February: Meditate daily

February is a dark month with bad weather, and if you live in the north it’s probably like four months since you saw the sun. So when the SAD (seasonal affective disorder) starts knocking on the door I will spend a month meditating daily. These past few months have been stressful for me and I have felt that my defence against stress is quite low. Hopefully with daily meditation I can improve this.

March: Digital detox 

For the month of March my focus will be on minimising my use of Internet, computers, tablets and phones. My only tech appliances that will not be on the decrease list are my e-reader and my camera. How much I will “detox” is unsure right now. Since Instagram is a big inspiration and I like to read interesting articles online I would not be able to do a full on detox, but I will be avoiding it as much as I feel is viable.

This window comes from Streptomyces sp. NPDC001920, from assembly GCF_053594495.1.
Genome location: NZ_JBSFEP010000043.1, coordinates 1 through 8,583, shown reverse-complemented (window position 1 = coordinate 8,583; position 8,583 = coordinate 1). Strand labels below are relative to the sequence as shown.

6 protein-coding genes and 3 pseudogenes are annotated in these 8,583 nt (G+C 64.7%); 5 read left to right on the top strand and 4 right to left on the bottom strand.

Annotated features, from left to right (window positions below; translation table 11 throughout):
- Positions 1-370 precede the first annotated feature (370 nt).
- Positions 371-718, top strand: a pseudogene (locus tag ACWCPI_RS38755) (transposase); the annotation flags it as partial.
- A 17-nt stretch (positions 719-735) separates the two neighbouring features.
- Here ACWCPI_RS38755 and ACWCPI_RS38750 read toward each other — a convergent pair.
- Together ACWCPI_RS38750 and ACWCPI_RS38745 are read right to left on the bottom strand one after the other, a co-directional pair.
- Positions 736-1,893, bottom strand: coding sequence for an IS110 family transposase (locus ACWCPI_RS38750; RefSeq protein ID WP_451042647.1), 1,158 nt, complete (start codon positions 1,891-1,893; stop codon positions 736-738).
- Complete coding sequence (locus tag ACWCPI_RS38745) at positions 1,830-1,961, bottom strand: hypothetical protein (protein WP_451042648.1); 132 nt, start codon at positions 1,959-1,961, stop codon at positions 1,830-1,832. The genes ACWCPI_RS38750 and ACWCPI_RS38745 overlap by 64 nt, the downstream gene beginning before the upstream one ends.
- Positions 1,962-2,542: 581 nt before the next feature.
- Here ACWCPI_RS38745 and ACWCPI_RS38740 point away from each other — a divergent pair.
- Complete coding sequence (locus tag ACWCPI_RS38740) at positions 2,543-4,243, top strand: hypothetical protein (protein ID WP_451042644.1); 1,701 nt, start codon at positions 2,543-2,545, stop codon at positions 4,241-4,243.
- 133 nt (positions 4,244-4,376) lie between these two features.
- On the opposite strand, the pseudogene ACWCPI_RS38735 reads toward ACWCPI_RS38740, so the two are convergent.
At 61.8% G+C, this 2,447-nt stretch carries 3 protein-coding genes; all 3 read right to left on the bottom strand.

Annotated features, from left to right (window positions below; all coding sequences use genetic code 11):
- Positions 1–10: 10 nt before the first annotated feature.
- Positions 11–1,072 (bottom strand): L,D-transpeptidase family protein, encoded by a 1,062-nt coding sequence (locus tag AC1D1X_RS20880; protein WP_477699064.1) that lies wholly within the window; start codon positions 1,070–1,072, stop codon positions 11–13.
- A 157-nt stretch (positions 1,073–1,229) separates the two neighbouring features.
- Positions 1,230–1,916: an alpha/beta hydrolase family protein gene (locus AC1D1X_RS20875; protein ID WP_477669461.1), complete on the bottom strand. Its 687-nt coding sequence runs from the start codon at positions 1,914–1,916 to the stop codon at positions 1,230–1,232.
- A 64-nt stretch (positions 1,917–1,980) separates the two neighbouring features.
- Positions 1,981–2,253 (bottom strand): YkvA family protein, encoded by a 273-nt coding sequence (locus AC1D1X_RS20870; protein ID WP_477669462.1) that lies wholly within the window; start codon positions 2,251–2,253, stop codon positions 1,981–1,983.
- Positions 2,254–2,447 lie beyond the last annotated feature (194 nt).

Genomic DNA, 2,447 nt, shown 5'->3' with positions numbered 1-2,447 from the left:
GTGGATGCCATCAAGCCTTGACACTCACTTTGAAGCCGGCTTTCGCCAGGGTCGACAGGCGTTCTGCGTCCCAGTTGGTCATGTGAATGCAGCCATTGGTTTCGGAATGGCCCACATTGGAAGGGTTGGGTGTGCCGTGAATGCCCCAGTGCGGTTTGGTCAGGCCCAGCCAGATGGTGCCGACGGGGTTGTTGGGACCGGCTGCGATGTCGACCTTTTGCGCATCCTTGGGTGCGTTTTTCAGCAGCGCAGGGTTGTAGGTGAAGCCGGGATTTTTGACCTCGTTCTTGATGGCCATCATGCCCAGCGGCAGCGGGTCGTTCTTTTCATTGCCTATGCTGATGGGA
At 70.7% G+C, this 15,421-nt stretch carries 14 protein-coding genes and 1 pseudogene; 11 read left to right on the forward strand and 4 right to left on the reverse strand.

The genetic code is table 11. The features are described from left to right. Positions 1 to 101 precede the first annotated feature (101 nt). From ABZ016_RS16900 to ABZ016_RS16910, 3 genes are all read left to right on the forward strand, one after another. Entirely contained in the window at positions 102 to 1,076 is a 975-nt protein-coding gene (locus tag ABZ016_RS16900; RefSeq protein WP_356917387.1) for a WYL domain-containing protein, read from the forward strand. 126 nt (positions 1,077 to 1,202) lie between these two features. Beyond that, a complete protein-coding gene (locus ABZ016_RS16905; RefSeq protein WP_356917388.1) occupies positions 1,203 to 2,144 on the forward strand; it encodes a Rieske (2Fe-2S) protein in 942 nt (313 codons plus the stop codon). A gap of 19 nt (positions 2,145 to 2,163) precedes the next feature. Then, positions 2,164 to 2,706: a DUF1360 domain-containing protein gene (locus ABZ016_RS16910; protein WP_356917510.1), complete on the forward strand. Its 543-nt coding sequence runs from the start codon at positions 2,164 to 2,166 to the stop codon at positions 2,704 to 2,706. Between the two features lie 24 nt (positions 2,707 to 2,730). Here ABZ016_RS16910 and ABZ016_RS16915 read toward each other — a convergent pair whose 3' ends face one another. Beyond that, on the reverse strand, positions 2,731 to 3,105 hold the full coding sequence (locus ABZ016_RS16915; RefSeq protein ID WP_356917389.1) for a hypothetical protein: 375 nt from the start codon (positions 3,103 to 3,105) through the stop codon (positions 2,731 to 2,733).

April: Shopping ban

This one is quite explanatory, I will not do any shopping for the entire month. Which of course excludes food, medications and hygiene stuff (I need to survive it!!). No new clothes, no new beauty products, no interior shopping, no unnecessary stuff I can live without.

May: 30-day yoga

I will do a 30-day yoga challenge to really feel the benefits of the practice and stretch out my body. I have done yoga on and off for almost 10 years and even though I love it during and after, I never seem to get into a routine that sticks, so this month I will challenge myself to stick to it and hopefully feel better both physically and mentally.

June: Capsule challenge